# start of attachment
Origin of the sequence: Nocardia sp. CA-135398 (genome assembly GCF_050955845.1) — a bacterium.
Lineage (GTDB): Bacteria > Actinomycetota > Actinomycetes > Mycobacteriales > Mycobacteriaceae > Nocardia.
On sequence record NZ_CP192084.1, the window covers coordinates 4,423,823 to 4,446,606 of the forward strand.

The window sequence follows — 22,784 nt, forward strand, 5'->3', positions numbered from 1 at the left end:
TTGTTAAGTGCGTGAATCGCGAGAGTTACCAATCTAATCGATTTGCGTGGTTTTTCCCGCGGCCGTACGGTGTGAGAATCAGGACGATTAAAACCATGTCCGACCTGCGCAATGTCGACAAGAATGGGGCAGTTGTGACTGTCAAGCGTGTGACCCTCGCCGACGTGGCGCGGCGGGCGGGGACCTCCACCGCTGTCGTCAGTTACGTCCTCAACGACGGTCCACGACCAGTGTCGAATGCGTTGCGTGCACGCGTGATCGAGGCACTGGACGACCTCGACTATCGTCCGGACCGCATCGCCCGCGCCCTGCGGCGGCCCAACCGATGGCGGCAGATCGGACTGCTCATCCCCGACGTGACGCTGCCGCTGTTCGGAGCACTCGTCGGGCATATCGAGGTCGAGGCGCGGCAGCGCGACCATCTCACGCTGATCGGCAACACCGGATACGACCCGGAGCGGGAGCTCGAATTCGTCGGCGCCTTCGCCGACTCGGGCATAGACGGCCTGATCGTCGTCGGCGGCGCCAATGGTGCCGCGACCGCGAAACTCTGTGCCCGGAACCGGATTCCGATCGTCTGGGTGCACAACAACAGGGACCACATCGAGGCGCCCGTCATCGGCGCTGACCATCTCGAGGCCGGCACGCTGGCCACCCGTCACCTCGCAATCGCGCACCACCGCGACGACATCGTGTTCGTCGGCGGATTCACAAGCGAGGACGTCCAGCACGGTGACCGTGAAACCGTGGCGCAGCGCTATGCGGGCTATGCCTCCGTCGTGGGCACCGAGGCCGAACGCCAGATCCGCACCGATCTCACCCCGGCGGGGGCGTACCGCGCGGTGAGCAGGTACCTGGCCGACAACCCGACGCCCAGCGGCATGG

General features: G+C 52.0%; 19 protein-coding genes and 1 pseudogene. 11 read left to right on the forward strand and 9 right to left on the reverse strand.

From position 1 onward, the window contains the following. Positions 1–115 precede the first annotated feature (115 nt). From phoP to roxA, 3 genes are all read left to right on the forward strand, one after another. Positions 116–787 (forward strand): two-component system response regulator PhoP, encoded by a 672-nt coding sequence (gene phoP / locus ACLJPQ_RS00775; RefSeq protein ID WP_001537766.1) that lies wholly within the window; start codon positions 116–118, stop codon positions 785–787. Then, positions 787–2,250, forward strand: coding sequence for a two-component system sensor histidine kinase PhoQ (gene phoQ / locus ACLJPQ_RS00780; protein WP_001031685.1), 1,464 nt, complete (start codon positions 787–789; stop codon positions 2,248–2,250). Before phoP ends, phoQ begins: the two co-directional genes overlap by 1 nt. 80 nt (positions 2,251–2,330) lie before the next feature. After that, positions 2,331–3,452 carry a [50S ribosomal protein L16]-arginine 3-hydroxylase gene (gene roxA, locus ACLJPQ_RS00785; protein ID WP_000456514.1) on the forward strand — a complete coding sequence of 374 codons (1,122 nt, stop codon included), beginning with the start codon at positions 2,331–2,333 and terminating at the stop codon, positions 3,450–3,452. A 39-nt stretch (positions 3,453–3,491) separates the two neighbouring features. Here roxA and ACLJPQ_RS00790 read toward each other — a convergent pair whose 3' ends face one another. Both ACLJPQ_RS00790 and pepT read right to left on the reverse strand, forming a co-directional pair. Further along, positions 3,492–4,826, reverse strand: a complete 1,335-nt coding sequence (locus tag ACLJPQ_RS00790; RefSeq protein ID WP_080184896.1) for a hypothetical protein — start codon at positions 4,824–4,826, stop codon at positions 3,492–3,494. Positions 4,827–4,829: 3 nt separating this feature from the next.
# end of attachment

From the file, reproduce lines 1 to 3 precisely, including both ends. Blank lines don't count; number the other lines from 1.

Origin of the sequence: Nocardia sp. CA-135398 (genome assembly GCF_050955845.1) — a bacterium.
Lineage (GTDB): Bacteria > Actinomycetota > Actinomycetes > Mycobacteriales > Mycobacteriaceae > Nocardia.
On sequence record NZ_CP192084.1, the window covers coordinates 4,423,823 to 4,446,606 of the forward strand.